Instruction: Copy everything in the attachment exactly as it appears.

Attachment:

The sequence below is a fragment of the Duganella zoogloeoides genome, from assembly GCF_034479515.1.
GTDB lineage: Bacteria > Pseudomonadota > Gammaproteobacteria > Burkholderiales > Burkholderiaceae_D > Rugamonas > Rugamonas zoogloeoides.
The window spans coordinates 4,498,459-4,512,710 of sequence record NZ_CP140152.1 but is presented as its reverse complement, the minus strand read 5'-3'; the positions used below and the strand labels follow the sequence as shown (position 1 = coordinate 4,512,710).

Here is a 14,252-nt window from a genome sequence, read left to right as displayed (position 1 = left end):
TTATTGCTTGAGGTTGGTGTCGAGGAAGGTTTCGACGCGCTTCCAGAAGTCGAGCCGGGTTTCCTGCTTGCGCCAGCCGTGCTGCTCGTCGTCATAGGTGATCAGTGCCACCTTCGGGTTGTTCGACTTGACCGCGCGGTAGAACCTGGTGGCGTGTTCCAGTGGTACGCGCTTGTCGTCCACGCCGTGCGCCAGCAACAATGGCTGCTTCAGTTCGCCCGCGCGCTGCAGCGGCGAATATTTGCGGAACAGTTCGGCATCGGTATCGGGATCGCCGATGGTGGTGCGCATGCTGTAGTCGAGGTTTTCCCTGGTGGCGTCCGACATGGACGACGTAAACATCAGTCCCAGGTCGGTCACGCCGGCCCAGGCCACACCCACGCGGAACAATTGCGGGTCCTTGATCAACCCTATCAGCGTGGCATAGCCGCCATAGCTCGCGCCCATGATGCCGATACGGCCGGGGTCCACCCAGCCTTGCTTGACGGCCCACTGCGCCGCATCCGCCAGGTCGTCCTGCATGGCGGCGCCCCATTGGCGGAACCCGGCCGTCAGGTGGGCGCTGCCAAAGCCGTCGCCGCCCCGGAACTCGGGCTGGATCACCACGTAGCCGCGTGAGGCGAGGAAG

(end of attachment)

The sequence below is a fragment of the Duganella zoogloeoides genome, from assembly GCF_034479515.1.
GTDB lineage: Bacteria > Pseudomonadota > Gammaproteobacteria > Burkholderiales > Burkholderiaceae_D > Rugamonas > Rugamonas zoogloeoides.
The window spans coordinates 4,498,459-4,512,710 of sequence record NZ_CP140152.1 but is presented as its reverse complement, the minus strand read 5'-3'; the positions used below and the strand labels follow the sequence as shown (position 1 = coordinate 4,512,710).

Here is a 14,252-nt window from a genome sequence, read left to right as displayed (position 1 = left end):
TTATTGCTTGAGGTTGGTGTCGAGGAAGGTTTCGACGCGCTTCCAGAAGTCGAGCCGGGTTTCCTGCTTGCGCCAGCCGTGCTGCTCGTCGTCATAGGTGATCAGTGCCACCTTCGGGTTGTTCGACTTGACCGCGCGGTAGAACCTGGTGGCGTGTTCCAGTGGTACGCGCTTGTCGTCCACGCCGTGCGCCAGCAACAATGGCTGCTTCAGTTCGCCCGCGCGCTGCAGCGGCGAATATTTGCGGAACAGTTCGGCATCGGTATCGGGATCGCCGATGGTGGTGCGCATGCTGTAGTCGAGGTTTTCCCTGGTGGCGTCCGACATGGACGACGTAAACATCAGTCCCAGGTCGGTCACGCCGGCCCAGGCCACACCCACGCGGAACAATTGCGGGTCCTTGATCAACCCTATCAGCGTGGCATAGCCGCCATAGCTCGCGCCCATGATGCCGATACGGCCGGGGTCCACCCAGCCTTGCTTGACGGCCCACTGCGCCGCATCCGCCAGGTCGTCCTGCATGGCGGCGCCCCATTGGCGGAACCCGGCCGTCAGGTGGGCGCTGCCAAAGCCGTCGCCGCCCCGGAACTCGGGCTGGATCACCACGTAGCCGCGTGAGGCGAGGAAG